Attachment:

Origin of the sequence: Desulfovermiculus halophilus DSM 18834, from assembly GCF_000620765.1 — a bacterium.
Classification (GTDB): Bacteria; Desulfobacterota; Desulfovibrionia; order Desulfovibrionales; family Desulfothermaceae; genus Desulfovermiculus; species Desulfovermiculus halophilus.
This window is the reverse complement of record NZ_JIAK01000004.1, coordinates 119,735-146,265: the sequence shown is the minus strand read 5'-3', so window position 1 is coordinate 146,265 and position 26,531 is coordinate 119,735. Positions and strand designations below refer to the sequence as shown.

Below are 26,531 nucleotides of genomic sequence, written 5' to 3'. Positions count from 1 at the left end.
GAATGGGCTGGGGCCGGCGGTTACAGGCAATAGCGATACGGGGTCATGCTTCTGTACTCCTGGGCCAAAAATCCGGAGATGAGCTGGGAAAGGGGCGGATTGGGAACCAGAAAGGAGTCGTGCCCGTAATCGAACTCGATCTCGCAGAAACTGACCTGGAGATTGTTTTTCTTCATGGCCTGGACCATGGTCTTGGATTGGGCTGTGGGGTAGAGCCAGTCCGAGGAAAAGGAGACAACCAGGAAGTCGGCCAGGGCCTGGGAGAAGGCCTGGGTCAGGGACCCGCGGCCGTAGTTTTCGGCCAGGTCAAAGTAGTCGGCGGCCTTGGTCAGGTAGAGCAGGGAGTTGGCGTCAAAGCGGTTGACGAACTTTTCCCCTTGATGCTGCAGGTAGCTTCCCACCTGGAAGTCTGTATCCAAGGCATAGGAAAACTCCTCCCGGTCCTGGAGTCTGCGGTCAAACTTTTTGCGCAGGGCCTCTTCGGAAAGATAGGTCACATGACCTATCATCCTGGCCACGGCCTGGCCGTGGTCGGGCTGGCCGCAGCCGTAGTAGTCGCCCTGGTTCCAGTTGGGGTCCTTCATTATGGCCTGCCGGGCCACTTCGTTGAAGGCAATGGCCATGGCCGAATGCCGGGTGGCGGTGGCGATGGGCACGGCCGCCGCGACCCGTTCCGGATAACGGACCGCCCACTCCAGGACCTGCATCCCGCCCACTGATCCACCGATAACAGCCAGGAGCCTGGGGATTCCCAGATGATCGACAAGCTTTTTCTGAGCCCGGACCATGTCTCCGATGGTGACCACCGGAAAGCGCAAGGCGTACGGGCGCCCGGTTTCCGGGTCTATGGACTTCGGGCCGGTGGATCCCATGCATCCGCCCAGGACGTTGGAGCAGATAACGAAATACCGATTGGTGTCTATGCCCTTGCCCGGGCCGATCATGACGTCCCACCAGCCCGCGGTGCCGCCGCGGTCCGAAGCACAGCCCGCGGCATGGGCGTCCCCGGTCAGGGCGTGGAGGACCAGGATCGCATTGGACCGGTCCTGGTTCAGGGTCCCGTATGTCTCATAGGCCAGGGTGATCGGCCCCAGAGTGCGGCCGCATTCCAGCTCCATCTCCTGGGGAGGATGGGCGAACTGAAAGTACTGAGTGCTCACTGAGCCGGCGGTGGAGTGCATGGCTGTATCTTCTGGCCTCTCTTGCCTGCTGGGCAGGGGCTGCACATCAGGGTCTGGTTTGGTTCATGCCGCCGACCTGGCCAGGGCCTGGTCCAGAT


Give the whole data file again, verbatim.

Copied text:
Origin of the sequence: Desulfovermiculus halophilus DSM 18834, from assembly GCF_000620765.1 — a bacterium.
Classification (GTDB): Bacteria; Desulfobacterota; Desulfovibrionia; order Desulfovibrionales; family Desulfothermaceae; genus Desulfovermiculus; species Desulfovermiculus halophilus.
This window is the reverse complement of record NZ_JIAK01000004.1, coordinates 119,735-146,265: the sequence shown is the minus strand read 5'-3', so window position 1 is coordinate 146,265 and position 26,531 is coordinate 119,735. Positions and strand designations below refer to the sequence as shown.

Below are 26,531 nucleotides of genomic sequence, written 5' to 3'. Positions count from 1 at the left end.
GAATGGGCTGGGGCCGGCGGTTACAGGCAATAGCGATACGGGGTCATGCTTCTGTACTCCTGGGCCAAAAATCCGGAGATGAGCTGGGAAAGGGGCGGATTGGGAACCAGAAAGGAGTCGTGCCCGTAATCGAACTCGATCTCGCAGAAACTGACCTGGAGATTGTTTTTCTTCATGGCCTGGACCATGGTCTTGGATTGGGCTGTGGGGTAGAGCCAGTCCGAGGAAAAGGAGACAACCAGGAAGTCGGCCAGGGCCTGGGAGAAGGCCTGGGTCAGGGACCCGCGGCCGTAGTTTTCGGCCAGGTCAAAGTAGTCGGCGGCCTTGGTCAGGTAGAGCAGGGAGTTGGCGTCAAAGCGGTTGACGAACTTTTCCCCTTGATGCTGCAGGTAGCTTCCCACCTGGAAGTCTGTATCCAAGGCATAGGAAAACTCCTCCCGGTCCTGGAGTCTGCGGTCAAACTTTTTGCGCAGGGCCTCTTCGGAAAGATAGGTCACATGACCTATCATCCTGGCCACGGCCTGGCCGTGGTCGGGCTGGCCGCAGCCGTAGTAGTCGCCCTGGTTCCAGTTGGGGTCCTTCATTATGGCCTGCCGGGCCACTTCGTTGAAGGCAATGGCCATGGCCGAATGCCGGGTGGCGGTGGCGATGGGCACGGCCGCCGCGACCCGTTCCGGATAACGGACCGCCCACTCCAGGACCTGCATCCCGCCCACTGATCCACCGATAACAGCCAGGAGCCTGGGGATTCCCAGATGATCGACAAGCTTTTTCTGAGCCCGGACCATGTCTCCGATGGTGACCACCGGAAAGCGCAAGGCGTACGGGCGCCCGGTTTCCGGGTCTATGGACTTCGGGCCGGTGGATCCCATGCATCCGCCCAGGACGTTGGAGCAGATAACGAAATACCGATTGGTGTCTATGCCCTTGCCCGGGCCGATCATGACGTCCCACCAGCCCGCGGTGCCGCCGCGGTCCGAAGCACAGCCCGCGGCATGGGCGTCCCCGGTCAGGGCGTGGAGGACCAGGATCGCATTGGACCGGTCCTGGTTCAGGGTCCCGTATGTCTCATAGGCCAGGGTGATCGGCCCCAGAGTGCGGCCGCATTCCAGCTCCATCTCCTGGGGAGGATGGGCGAACTGAAAGTACTGAGTGCTCACTGAGCCGGCGGTGGAGTGCATGGCTGTATCTTCTGGCCTCTCTTGCCTGCTGGGCAGGGGCTGCACATCAGGGTCTGGTTTGGTTCATGCCGCCGACCTGGCCAGGGCCTGGTCCAGAT